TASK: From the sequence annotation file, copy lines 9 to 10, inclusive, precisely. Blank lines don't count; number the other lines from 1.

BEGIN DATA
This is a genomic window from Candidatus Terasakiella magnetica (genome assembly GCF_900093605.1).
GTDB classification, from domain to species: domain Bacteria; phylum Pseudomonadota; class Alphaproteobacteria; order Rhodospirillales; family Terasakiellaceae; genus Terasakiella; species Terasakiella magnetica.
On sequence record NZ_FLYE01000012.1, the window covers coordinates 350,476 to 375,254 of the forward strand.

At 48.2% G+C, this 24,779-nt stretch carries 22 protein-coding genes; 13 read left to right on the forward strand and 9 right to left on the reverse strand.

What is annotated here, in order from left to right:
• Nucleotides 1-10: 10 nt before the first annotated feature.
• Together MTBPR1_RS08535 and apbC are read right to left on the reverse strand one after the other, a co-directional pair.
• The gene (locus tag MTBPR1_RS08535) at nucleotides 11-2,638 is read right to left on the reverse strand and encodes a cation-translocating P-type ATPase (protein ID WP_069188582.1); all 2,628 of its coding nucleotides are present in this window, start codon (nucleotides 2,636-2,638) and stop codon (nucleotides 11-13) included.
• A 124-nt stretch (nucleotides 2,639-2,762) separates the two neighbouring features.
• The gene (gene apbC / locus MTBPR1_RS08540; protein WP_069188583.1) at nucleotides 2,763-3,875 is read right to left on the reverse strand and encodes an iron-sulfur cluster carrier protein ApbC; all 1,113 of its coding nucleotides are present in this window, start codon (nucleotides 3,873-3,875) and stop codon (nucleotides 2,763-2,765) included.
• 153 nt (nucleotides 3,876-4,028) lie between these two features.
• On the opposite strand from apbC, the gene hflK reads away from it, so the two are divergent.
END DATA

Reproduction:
• A 124-nt stretch (nucleotides 2,639-2,762) separates the two neighbouring features.
• The gene (gene apbC / locus MTBPR1_RS08540; protein WP_069188583.1) at nucleotides 2,763-3,875 is read right to left on the reverse strand and encodes an iron-sulfur cluster carrier protein ApbC; all 1,113 of its coding nucleotides are present in this window, start codon (nucleotides 3,873-3,875) and stop codon (nucleotides 2,763-2,765) included.